PayServ is here to help with any questions you may have. However, these posts are to be used for informational purposes only and does not constitute legal, business, or tax advice. Each person should consult their own tax advisor, attorney, banker or business advisor with respect to matters referenced.
Here you will be able to find an updated list of links and resources that may help you navigate this pandemic. We will keep this section updated so check back often.
CARES Act- Paycheck Protection Program
The Coronavirus Aid, Relief and Economic Security (CARES) Act was signed on March 27, 2020. Below are some resources that may help you navigate through all the information.
Department of Labor
March 20, 2020 - Guidance on Workforce Reduction under Executive Order 202.6
GUIDANCE FOR DETERMINING WHETHER A BUSINESS ENTERPRISE IS SUBJECT TO A 75% WORKFORCE REDUCTION UNDER EXECUTIVE ORDER 202.6
(enacted to address the COVID-19 Outbreak)
On March 18, 2020, Executive Order 202.6 (or as revised) directed that all businesses and not-for-profit entities in New York State, shall utilize, to the maximum extent possible, any telecommuting or work from home procedures that they can safely utilize.
It is directed that, no later than March 20, 2020 at 8 p.m., each for-profit or not-for profit employer (excluding state and local governments and authorities) shall reduce the in-person workforce at each business/work location by 75% from pre-state of emergency declaration employment levels.
Read the full article here
Critical Payroll Tax Changes
Critical Payroll Tax Changes – Families First Coronavirus Response Act March 19, 2020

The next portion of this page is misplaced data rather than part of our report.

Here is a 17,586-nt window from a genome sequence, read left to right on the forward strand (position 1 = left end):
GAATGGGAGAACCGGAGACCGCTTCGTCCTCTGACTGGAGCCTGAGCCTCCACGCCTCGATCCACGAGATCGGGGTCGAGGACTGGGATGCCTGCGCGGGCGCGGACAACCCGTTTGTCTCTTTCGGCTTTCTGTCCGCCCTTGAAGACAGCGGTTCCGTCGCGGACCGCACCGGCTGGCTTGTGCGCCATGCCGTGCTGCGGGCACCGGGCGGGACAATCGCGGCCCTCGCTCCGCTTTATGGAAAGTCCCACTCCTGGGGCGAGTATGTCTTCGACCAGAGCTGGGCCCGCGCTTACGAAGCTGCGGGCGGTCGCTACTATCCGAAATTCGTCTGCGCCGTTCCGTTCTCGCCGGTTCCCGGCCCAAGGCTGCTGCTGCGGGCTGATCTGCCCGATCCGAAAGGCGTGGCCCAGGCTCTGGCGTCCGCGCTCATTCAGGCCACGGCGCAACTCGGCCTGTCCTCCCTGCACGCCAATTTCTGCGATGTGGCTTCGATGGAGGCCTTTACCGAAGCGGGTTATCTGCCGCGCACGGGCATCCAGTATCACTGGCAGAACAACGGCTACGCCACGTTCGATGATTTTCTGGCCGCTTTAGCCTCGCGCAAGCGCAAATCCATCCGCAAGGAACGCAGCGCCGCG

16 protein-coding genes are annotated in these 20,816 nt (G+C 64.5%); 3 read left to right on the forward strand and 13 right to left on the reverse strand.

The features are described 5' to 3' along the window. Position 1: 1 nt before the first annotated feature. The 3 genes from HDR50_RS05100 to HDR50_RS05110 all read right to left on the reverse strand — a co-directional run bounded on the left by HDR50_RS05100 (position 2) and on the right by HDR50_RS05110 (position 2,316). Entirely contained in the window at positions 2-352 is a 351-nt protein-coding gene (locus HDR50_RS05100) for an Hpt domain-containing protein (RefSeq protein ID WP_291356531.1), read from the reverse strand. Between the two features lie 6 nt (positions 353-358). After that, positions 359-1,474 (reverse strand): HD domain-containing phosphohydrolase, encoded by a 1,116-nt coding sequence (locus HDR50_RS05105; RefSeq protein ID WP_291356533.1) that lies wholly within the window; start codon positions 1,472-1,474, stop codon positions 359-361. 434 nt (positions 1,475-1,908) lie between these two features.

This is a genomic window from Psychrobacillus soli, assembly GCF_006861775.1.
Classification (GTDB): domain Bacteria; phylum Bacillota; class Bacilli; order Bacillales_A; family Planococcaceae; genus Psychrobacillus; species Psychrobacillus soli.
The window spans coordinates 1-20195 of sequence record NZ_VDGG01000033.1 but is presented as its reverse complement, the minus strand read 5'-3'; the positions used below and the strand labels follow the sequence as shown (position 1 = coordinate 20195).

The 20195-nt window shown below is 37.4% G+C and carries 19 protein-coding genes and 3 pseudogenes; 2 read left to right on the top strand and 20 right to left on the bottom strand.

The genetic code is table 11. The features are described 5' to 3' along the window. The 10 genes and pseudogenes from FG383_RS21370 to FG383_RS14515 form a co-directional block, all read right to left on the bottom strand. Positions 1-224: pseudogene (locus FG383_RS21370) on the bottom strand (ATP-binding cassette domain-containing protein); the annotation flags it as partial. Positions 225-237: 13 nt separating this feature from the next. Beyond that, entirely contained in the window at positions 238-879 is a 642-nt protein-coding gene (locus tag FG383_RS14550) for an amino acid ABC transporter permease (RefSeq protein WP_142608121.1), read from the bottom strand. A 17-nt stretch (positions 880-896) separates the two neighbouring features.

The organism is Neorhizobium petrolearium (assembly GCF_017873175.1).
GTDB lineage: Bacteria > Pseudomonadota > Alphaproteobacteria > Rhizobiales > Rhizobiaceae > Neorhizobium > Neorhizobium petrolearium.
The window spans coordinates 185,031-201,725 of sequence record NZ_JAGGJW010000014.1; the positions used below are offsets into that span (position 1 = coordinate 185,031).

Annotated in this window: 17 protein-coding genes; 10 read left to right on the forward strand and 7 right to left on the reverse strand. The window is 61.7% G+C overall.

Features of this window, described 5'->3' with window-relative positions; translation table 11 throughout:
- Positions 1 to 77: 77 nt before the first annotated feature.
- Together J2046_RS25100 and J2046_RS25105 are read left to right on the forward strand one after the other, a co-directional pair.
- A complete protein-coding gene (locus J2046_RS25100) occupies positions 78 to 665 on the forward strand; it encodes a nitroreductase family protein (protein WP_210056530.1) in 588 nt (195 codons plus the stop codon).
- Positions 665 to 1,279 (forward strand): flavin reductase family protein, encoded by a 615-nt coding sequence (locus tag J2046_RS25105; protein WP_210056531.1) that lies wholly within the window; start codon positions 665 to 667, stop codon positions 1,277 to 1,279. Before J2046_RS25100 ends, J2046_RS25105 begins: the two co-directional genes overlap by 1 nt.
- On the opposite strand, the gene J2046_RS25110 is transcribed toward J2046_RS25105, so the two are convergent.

PayServ is closely monitoring developments from the U.S. federal government concerning payroll tax changes in response to the coronavirus (COVID-19). Below, we have summarized the information we know so far about the Families First Coronavirus Response Act (FFCRA) and how it may impact your business.
On March 14, 2020, the U.S. House of Representatives passed the “Families First Coronavirus Response Act” with the Senate passing it on March 18, 2020. Late last night the President signed it into law. This Act includes provisions that impact employers, including required paid family medical leave, unemployment insurance, and paid sick leave.
The bill only applies to employers with 500 employees or fewer, although additional legislation may come later for employers with over 500 employees. Under the Act, employers are required to provide paid sick leave and paid family leave while providing a refundable payroll tax credit to employers to cover 100% of the cost of wages. There is also a refundable income tax credit made available for self-employed individuals. Employers with less than 50 employees must apply for a hardship exemption in order to qualify
Paid Sick Leave
Applicable employers must provide all full-time employees with two weeks (80 hours) of paid sick leave for circumstances related to COVID-19, such as doctor’s visits, self-isolation, etc. (existing leave offered can count toward the 10 days). Part-time employees must receive the number of hours of paid sick time that they work in a two-week period, on average.